# Quick point about equations and graphs

Hi,
mliae asked me to make some simpler post so she understands this post. So here it comes, she said that it was long since she used equations:

Well equation is something like this:

x=1

That is quite clear. Of course you can have very complicated equation with many “unknowns” which are usually noted as letters, x for example. All thats easy and it says that something (x) is equal to one, it has the value of 1.

We can manipulate these equations if we abide one rule: both sides (from left and right of equal sign) have to be manipulated. If we add one we have to do it on both sides:

x+1=1+1     —>    x+1=2

Easy. We can substitute in equations if we work with more:

a=b+42
2a+3=x

2(b+42)+3=x    (“a” was substitued by b+42 because that is what it equals to.)

Now in the post that is our concern we used this equation:

To get here we have to use graph but I did not stop on that very much so I will go through it again.

Points on graph have two coordinates. This is because graph has 2 dimensions. These coordinates are usually called x and y and they are noted like this:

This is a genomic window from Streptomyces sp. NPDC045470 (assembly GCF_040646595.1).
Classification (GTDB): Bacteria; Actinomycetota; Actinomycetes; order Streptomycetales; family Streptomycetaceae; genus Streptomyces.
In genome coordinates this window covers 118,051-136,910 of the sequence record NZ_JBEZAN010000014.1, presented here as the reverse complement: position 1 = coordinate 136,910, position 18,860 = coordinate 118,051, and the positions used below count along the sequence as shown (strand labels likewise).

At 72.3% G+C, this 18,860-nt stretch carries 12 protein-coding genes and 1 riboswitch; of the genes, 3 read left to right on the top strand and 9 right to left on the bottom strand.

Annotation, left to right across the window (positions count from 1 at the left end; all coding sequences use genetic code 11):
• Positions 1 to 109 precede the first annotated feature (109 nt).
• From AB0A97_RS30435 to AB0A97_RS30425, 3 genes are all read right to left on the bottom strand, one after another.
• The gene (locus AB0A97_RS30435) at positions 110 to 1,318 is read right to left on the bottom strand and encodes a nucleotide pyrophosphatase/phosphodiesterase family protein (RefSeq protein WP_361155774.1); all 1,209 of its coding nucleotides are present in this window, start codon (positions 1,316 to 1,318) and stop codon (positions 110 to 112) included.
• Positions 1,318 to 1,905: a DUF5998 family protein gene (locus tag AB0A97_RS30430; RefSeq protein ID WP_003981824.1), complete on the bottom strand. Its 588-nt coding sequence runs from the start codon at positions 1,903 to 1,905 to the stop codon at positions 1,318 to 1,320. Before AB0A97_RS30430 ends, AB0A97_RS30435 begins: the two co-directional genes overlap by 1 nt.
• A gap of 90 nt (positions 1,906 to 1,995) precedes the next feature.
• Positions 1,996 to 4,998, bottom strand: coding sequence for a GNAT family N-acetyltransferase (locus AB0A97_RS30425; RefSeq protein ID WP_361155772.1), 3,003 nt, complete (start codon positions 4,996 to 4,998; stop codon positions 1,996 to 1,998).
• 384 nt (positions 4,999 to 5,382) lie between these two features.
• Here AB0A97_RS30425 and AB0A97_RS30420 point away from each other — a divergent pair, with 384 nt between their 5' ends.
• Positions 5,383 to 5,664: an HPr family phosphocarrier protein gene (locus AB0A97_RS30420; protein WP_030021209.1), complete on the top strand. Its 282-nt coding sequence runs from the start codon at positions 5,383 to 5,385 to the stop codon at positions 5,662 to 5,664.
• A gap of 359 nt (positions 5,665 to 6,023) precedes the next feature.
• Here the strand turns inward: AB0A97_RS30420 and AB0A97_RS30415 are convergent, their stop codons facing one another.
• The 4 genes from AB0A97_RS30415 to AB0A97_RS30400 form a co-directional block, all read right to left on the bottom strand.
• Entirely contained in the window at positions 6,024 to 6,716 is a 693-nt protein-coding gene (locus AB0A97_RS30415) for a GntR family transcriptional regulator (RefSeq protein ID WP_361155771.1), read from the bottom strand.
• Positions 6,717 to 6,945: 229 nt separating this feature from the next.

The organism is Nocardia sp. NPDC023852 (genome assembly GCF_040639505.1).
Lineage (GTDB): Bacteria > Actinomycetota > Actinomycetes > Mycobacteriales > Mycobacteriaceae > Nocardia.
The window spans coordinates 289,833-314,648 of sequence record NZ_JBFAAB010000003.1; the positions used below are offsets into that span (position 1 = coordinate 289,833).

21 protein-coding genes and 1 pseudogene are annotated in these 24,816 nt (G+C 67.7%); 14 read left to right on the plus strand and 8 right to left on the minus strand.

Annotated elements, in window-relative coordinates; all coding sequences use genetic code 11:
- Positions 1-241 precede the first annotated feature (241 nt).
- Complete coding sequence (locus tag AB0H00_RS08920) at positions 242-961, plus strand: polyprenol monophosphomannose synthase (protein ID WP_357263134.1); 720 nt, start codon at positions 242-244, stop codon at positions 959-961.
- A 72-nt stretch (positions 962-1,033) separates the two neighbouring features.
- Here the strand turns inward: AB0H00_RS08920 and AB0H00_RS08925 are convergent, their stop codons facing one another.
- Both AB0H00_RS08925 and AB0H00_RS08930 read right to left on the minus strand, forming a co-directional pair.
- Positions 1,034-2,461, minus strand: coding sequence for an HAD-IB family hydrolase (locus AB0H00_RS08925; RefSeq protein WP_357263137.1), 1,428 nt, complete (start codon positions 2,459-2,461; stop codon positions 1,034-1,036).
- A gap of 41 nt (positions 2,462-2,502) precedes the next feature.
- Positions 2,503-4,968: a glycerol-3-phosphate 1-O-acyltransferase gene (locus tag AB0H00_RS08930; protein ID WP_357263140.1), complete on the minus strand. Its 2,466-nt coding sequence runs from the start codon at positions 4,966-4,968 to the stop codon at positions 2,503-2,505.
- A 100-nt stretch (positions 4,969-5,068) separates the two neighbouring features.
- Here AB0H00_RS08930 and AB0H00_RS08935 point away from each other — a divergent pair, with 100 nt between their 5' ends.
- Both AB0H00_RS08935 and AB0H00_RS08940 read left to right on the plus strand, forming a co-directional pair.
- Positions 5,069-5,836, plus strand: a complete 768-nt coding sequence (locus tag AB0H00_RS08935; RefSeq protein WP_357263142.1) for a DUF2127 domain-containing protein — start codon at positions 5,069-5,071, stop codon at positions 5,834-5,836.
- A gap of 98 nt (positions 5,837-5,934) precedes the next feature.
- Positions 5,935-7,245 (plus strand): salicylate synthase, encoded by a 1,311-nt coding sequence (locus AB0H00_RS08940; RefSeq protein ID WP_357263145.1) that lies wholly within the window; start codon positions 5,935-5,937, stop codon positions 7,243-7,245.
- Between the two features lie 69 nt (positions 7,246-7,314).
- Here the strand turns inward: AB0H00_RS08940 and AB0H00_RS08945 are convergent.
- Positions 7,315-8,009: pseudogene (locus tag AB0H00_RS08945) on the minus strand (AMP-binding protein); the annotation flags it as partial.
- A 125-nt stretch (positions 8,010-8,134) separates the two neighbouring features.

(x;y)

x says how much the point is to the left or right and y says how up or down (or closer/ further)

We had two points there on the graph:

Now we will take the blue point as stacionary of course but since we are working in general and not with specific numbers, it should not matter.

So black point has coordinates x and y (x;y)

Since we want it to be general we will left it like this except the y. This is because we are going to derive functions and in those y=f(x) which means that y coordinate of the point is f(x). That is the notation that is used. We are working with the function f that gave coordinate y to our black point.

black_point(x;f(x))
blue_point(x+h;f(x+h))

The h should be clear from last time. It is the distance from the black point. Then when you insert this into the “slope” equation which I talked about here, you will get what you want.